Kelly: One thing that struck me when reading these stories, is that, often, the heroines find they are not alone—that there are other young women passing as men fighting alongside them. In my favorite story, “Alfhild,” the heroine even inspired these girls to start their own pirate band! That’s very cool, especially when considering that Alfhild lived in 9th-century Scandinavia. Did this phenomenon surprise you when you were researching No Girls Allowed?

Susan: Well, as I explain in the afterword of the book, you have to remember that this book is based on historical facts but many of the details were not available. So some of this is the result of my imagination at play. In fact, the story of Alfhild is actually based on a very old legend which may or may not be based on an actual event. Because the story has been passed down and passed down, like the story of Mu Lan, it’s been included, especially as we have good documented accounts of the many British and Irish women pirates that did sail the seas. Instead of repeating one of these better known biographies, I decided to bring to light Alfhild’s story, a woman of a time and place that many North American kids won’t be familiar with. Did it happen? Were there other women also disguised as pirates that she might have met? Did they unite to form their own girl (pirate) band? I’d like to think so, and I think the story I wrote and Willow illustrated delivers a plausible riff on the centuries-old Alfhild legend.

Kelly: Tell us a little bit about you, Susan. Do you write full time? What are you working on now?

Susan: I am full-time writer and editor of children’s books and educational materials. Right now, I’m a developmental editor on a social studies program for the Atlantic provinces. I’m also working with an editor on the final stages of a non-fiction manuscript about how science has, and is, helping us search for lost people, such as Sir John Franklin and his crew, and Anastasia Romanov. It will be published by Kids Can in 2010. I’m also in the final editing stages of a young adult novel, unnamed as yet, which will be published, also by Kids Can, in 2010. It’s very exciting to have so many great opportunities like these!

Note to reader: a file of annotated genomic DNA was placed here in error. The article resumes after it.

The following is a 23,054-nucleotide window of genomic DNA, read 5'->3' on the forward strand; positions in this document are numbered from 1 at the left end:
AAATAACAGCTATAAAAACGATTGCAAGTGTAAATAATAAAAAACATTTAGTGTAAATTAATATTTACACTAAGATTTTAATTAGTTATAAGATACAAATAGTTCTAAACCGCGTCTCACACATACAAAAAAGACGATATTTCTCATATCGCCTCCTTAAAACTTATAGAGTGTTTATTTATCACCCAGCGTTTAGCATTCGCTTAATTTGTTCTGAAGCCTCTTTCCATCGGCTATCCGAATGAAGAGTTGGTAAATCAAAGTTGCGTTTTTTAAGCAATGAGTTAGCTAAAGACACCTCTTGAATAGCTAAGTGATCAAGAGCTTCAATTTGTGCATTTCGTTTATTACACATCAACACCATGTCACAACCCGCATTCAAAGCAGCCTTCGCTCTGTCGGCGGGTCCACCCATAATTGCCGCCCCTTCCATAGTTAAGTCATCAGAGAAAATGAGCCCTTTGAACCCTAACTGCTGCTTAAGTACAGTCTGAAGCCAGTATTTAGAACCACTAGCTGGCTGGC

Kelly: Okay, now a speed round:

  • Beer, wine, or a soft drink? Wine.
  • If you had the chance, would you travel back in time? Yes. Where would you go and why? I’d like to hang out with some of the girls/young women that I wrote about in this book and see how they spoke, what they felt, and if life for them was really like the way I’ve been imagining it. Perhaps I’d even take a copy of my book back for them to read!
  • Beach, city, or forest? Beach.
  • Why did you decide to write children’s books and not, say, mystery, chick lit, or “literary fiction”? I was looking at the job board one spring after my third year of university and saw an ad looking for student English majors to work for a children’s publisher, and the die was cast!
  • Coffee, tea, or a triple skinny latte? Coffee, and more coffee!
  • Movie, Theater, or a Concert? Theatre.
  • If you had an entire week and unlimited resources to do whatever you’d like, what would you do and why? Travel with my family through the continent of Africa and spend the money on supporting local communities there in some fundamental way, either related to health or education.
  • Halloween, New Year’s, or Valentine’s Day? Valentine’s Day.
Thanks again, Susan! You can catch the rest of the New Voices tour here:

Sept 29
Shelf Elf: read, write, rave
Matt Hammill, Sir Reginald’s Logbook

Sept 30
Good Comics for Kids
Willow Dawson, No Girls Allowed